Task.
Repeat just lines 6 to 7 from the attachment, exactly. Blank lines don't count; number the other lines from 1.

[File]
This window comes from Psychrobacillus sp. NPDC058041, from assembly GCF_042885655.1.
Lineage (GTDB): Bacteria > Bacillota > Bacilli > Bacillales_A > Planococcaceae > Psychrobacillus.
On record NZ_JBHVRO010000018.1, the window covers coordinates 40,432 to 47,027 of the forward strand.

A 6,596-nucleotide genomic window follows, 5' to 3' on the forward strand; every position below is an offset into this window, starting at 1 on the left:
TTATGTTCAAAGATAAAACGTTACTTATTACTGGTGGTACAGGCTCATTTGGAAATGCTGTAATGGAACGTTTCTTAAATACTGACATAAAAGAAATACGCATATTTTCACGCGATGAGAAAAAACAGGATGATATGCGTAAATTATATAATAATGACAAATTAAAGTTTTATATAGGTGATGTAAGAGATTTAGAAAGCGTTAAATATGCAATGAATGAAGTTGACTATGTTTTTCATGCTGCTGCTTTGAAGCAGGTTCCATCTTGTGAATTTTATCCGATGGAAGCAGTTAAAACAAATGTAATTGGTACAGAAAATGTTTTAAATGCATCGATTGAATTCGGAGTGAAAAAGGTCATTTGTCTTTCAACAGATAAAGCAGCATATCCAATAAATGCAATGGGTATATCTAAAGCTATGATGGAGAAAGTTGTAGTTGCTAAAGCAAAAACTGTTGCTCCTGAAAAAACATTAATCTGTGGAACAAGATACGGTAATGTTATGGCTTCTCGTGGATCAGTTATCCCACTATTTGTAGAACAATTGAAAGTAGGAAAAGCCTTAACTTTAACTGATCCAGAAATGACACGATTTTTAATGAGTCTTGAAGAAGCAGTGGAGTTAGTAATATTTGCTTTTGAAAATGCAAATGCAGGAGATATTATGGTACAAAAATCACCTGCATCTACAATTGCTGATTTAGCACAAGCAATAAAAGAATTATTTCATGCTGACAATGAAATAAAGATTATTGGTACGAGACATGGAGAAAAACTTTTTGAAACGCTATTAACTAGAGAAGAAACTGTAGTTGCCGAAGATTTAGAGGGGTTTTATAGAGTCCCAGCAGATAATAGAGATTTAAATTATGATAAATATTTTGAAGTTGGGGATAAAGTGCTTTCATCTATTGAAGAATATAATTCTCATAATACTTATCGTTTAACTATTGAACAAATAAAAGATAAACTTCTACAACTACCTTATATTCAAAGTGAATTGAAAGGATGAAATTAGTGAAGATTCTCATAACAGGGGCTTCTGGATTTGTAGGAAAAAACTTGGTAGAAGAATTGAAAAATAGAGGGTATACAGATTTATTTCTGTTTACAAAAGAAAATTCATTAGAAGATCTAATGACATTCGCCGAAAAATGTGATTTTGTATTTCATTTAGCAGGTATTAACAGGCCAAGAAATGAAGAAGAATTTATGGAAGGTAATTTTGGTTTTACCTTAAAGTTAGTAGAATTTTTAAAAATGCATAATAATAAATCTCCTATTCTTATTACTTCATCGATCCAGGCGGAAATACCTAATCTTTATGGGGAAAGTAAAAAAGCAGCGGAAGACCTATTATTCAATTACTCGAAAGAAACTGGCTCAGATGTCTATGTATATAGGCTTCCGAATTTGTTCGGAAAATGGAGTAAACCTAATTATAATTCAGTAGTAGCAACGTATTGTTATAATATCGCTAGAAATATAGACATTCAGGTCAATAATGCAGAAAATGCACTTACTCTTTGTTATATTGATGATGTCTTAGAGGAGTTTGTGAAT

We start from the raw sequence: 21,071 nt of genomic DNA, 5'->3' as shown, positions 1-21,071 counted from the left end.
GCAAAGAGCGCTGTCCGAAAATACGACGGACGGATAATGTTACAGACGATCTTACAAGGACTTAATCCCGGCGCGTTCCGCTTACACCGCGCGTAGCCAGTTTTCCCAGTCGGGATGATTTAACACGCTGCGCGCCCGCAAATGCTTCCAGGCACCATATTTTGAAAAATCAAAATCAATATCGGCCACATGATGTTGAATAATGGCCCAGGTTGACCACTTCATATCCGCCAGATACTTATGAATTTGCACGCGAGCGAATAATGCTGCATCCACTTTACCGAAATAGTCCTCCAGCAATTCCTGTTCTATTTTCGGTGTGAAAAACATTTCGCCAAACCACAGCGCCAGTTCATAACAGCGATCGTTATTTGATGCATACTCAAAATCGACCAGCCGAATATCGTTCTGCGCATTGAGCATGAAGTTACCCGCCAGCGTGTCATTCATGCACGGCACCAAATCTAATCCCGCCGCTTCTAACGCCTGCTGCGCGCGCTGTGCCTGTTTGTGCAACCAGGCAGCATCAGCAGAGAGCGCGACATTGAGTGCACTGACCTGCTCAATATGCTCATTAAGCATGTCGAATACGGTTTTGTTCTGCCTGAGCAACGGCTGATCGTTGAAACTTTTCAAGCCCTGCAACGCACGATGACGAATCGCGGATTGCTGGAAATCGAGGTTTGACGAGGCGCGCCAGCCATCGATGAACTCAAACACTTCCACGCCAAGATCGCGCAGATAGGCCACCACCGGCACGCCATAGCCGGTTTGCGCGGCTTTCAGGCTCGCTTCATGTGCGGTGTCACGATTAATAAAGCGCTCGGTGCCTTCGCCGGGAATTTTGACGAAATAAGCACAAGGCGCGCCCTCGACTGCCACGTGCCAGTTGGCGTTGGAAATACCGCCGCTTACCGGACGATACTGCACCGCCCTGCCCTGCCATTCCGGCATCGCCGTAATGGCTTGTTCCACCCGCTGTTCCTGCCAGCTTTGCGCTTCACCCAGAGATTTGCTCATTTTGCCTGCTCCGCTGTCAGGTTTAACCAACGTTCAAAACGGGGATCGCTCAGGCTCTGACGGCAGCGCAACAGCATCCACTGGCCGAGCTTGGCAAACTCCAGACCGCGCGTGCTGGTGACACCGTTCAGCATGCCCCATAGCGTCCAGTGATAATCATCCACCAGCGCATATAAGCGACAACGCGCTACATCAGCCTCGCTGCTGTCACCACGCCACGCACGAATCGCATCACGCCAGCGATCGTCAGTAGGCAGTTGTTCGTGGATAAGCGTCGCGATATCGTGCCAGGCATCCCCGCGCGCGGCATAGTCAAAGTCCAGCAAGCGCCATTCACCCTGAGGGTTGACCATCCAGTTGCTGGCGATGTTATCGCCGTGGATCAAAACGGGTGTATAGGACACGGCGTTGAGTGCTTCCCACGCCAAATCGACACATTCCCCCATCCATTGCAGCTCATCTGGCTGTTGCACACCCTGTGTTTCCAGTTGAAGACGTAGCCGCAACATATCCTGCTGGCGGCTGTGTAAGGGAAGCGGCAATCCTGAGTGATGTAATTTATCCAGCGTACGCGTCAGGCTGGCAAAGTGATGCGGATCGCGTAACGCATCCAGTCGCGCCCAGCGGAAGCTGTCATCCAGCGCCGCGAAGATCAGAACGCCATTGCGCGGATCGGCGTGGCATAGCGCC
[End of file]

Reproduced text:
We start from the raw sequence: 21,071 nt of genomic DNA, 5'->3' as shown, positions 1-21,071 counted from the left end.
GCAAAGAGCGCTGTCCGAAAATACGACGGACGGATAATGTTACAGACGATCTTACAAGGACTTAATCCCGGCGCGTTCCGCTTACACCGCGCGTAGCCAGTTTTCCCAGTCGGGATGATTTAACACGCTGCGCGCCCGCAAATGCTTCCAGGCACCATATTTTGAAAAATCAAAATCAATATCGGCCACATGATGTTGAATAATGGCCCAGGTTGACCACTTCATATCCGCCAGATACTTATGAATTTGCACGCGAGCGAATAATGCTGCATCCACTTTACCGAAATAGTCCTCCAGCAATTCCTGTTCTATTTTCGGTGTGAAAAACATTTCGCCAAACCACAGCGCCAGTTCATAACAGCGATCGTTATTTGATGCATACTCAAAATCGACCAGCCGAATATCGTTCTGCGCATTGAGCATGAAGTTACCCGCCAGCGTGTCATTCATGCACGGCACCAAATCTAATCCCGCCGCTTCTAACGCCTGCTGCGCGCGCTGTGCCTGTTTGTGCAACCAGGCAGCATCAGCAGAGAGCGCGACATTGAGTGCACTGACCTGCTCAATATGCTCATTAAGCATGTCGAATACGGTTTTGTTCTGCCTGAGCAACGGCTGATCGTTGAAACTTTTCAAGCCCTGCAACGCACGATGACGAATCGCGGATTGCTGGAAATCGAGGTTTGACGAGGCGCGCCAGCCATCGATGAACTCAAACACTTCCACGCCAAGATCGCGCAGATAGGCCACCACCGGCACGCCATAGCCGGTTTGCGCGGCTTTCAGGCTCGCTTCATGTGCGGTGTCACGATTAATAAAGCGCTCGGTGCCTTCGCCGGGAATTTTGACGAAATAAGCACAAGGCGCGCCCTCGACTGCCACGTGCCAGTTGGCGTTGGAAATACCGCCGCTTACCGGACGATACTGCACCGCCCTGCCCTGCCATTCCGGCATCGCCGTAATGGCTTGTTCCACCCGCTGTTCCTGCCAGCTTTGCGCTTCACCCAGAGATTTGCTCATTTTGCCTGCTCCGCTGTCAGGTTTAACCAACGTTCAAAACGGGGATCGCTCAGGCTCTGACGGCAGCGCAACAGCATCCACTGGCCGAGCTTGGCAAACTCCAGACCGCGCGTGCTGGTGACACCGTTCAGCATGCCCCATAGCGTCCAGTGATAATCATCCACCAGCGCATATAAGCGACAACGCGCTACATCAGCCTCGCTGCTGTCACCACGCCACGCACGAATCGCATCACGCCAGCGATCGTCAGTAGGCAGTTGTTCGTGGATAAGCGTCGCGATATCGTGCCAGGCATCCCCGCGCGCGGCATAGTCAAAGTCCAGCAAGCGCCATTCACCCTGAGGGTTGACCATCCAGTTGCTGGCGATGTTATCGCCGTGGATCAAAACGGGTGTATAGGACACGGCGTTGAGTGCTTCCCACGCCAAATCGACACATTCCCCCATCCATTGCAGCTCATCTGGCTGTTGCACACCCTGTGTTTCCAGTTGAAGACGTAGCCGCAACATATCCTGCTGGCGGCTGTGTAAGGGAAGCGGCAATCCTGAGTGATGTAATTTATCCAGCGTACGCGTCAGGCTGGCAAAGTGATGCGGATCGCGTAACGCATCCAGTCGCGCCCAGCGGAAGCTGTCATCCAGCGCCGCGAAGATCAGAACGCCATTGCGCGGATCGGCGTGGCATAGCGCC